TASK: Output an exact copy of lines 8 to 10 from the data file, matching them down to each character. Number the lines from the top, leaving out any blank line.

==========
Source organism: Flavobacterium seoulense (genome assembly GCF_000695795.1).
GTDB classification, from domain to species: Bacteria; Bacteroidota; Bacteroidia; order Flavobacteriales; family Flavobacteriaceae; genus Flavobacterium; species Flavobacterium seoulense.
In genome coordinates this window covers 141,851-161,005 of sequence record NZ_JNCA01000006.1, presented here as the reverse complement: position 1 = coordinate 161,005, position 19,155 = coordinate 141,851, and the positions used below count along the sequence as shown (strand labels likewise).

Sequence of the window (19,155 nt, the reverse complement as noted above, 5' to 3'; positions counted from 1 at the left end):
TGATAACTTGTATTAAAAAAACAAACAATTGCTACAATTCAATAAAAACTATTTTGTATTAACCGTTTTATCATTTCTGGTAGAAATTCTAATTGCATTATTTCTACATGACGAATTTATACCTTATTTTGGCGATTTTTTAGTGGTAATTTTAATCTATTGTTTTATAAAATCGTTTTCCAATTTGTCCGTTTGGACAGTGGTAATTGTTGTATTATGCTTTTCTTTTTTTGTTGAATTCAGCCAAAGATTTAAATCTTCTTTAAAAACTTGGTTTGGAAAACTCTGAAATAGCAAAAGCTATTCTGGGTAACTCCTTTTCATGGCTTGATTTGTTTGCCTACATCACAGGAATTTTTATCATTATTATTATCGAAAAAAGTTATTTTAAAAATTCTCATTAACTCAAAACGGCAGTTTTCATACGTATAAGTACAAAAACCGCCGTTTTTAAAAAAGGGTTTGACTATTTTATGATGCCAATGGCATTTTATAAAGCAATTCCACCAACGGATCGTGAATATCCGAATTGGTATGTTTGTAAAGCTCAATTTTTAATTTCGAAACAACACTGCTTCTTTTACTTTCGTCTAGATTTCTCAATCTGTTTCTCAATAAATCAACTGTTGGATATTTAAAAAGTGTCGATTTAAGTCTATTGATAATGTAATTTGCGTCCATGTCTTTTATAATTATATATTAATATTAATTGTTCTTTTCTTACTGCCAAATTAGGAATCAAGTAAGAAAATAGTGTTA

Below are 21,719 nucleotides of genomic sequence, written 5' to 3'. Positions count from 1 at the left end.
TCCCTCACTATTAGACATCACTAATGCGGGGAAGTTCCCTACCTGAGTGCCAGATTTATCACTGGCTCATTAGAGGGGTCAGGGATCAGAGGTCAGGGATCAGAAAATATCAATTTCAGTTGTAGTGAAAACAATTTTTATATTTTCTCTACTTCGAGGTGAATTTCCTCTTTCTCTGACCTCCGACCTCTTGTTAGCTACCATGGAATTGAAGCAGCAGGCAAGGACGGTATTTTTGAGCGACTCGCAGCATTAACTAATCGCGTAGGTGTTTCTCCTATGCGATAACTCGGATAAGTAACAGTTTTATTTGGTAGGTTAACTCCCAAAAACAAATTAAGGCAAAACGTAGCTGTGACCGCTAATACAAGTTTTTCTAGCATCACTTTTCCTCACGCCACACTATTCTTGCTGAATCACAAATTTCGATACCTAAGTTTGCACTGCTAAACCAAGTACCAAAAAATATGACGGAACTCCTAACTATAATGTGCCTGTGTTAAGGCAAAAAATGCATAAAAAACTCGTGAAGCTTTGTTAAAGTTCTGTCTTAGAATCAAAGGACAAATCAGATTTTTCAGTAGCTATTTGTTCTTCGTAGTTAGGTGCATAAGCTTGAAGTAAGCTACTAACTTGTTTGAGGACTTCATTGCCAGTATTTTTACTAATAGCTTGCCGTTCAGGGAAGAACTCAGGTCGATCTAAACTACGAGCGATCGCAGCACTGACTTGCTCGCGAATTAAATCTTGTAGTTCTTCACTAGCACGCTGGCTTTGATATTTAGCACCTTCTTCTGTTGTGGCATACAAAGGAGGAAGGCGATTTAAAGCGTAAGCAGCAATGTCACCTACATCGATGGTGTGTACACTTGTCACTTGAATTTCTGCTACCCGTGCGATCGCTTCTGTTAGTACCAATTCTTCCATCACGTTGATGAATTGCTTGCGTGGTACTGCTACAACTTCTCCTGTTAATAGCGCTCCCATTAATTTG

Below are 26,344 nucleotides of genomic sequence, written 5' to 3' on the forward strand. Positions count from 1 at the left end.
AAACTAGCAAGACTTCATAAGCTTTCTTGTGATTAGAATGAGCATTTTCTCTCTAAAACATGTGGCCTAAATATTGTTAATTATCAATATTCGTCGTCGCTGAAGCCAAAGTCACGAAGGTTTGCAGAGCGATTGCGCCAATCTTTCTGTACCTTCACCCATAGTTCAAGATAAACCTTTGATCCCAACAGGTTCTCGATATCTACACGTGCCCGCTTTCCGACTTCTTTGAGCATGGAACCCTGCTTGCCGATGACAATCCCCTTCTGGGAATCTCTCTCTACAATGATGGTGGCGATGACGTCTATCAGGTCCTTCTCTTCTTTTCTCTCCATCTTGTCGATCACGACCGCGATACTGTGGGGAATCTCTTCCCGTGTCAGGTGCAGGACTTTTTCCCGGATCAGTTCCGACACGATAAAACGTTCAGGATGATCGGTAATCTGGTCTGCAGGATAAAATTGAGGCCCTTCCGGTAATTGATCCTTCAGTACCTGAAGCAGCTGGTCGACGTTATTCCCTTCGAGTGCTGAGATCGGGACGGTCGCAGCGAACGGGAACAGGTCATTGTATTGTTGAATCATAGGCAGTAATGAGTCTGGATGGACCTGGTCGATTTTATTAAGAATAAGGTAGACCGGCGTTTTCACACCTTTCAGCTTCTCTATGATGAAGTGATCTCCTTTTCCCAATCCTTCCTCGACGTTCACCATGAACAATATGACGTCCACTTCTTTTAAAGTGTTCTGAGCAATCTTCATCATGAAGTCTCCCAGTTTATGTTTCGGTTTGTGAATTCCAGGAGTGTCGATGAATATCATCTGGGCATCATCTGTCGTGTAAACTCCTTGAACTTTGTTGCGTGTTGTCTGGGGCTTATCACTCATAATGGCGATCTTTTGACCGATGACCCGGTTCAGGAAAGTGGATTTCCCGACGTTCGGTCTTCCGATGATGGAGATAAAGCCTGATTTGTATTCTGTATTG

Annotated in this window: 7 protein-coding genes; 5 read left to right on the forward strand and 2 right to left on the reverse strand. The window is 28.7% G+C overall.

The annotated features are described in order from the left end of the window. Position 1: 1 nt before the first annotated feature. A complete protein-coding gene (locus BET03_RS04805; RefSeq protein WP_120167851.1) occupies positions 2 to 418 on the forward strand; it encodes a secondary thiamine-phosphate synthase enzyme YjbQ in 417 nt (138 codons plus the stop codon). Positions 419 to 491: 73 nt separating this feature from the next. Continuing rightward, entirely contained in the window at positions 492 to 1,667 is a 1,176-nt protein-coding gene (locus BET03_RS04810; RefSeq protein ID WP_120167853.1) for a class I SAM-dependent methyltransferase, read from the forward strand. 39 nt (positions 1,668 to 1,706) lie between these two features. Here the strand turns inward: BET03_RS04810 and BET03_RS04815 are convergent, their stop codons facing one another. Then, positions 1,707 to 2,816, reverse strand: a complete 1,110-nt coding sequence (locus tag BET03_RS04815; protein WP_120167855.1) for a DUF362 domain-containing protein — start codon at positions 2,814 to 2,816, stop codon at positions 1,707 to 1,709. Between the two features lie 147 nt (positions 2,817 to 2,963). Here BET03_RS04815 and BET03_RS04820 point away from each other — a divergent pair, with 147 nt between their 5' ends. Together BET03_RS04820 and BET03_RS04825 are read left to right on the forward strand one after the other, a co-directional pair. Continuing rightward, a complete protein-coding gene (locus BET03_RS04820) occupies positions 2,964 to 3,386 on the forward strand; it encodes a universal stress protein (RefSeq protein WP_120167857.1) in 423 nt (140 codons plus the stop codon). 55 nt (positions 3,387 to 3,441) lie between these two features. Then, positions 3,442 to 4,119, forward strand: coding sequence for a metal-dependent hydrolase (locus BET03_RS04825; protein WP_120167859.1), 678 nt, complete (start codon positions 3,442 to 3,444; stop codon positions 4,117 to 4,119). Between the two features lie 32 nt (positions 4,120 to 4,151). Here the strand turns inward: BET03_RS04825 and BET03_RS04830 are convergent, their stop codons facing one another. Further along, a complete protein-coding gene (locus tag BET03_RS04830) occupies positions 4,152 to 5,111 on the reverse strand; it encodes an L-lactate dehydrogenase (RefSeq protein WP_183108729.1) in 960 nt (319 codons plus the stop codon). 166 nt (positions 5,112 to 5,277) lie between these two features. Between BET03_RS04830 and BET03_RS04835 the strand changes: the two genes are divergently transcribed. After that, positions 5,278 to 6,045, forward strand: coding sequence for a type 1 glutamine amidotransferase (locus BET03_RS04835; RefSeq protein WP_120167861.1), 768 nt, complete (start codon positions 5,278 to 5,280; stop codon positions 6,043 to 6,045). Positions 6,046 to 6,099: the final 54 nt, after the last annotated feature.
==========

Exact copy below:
Below are 26,344 nucleotides of genomic sequence, written 5' to 3' on the forward strand. Positions count from 1 at the left end.
AAACTAGCAAGACTTCATAAGCTTTCTTGTGATTAGAATGAGCATTTTCTCTCTAAAACATGTGGCCTAAATATTGTTAATTATCAATATTCGTCGTCGCTGAAGCCAAAGTCACGAAGGTTTGCAGAGCGATTGCGCCAATCTTTCTGTACCTTCACCCATAGTTCAAGATAAACCTTTGATCCCAACAGGTTCTCGATATCTACACGTGCCCGCTTTCCGACTTCTTTGAGCATGGAACCCTGCTTGCCGATGACAATCCCCTTCTGGGAATCTCTCTCTACAATGATGGTGGCGATGACGTCTATCAGGTCCTTCTCTTCTTTTCTCTCCATCTTGTCGATCACGACCGCGATACTGTGGGGAATCTCTTCCCGTGTCAGGTGCAGGACTTTTTCCCGGATCAGTTCCGACACGATAAAACGTTCAGGATGATCGGTAATCTGGTCTGCAGGATAAAATTGAGGCCCTTCCGGTAATTGATCCTTCAGTACCTGAAGCAGCTGGTCGACGTTATTCCCTTCGAGTGCTGAGATCGGGACGGTCGCAGCGAACGGGAACAGGTCATTGTATTGTTGAATCATAGGCAGTAATGAGTCTGGATGGACCTGGTCGATTTTATTAAGAATAAGGTAGACCGGCGTTTTCACACCTTTCAGCTTCTCTATGATGAAGTGATCTCCTTTTCCCAATCCTTCCTCGACGTTCACCATGAACAATATGACGTCCACTTCTTTTAAAGTGTTCTGAGCAATCTTCATCATGAAGTCTCCCAGTTTATGTTTCGGTTTGTGAATTCCAGGAGTGTCGATGAATATCATCTGGGCATCATCTGTCGTGTAAACTCCTTGAACTTTGTTGCGTGTTGTCTGGGGCTTATCACTCATAATGGCGATCTTTTGACCGATGACCCGGTTCAGGAAAGTGGATTTCCCGACGTTCGGTCTTCCGATGATGGAGATAAAGCCTGATTTGTATTCTGTATTG

Annotated in this window: 7 protein-coding genes; 5 read left to right on the forward strand and 2 right to left on the reverse strand. The window is 28.7% G+C overall.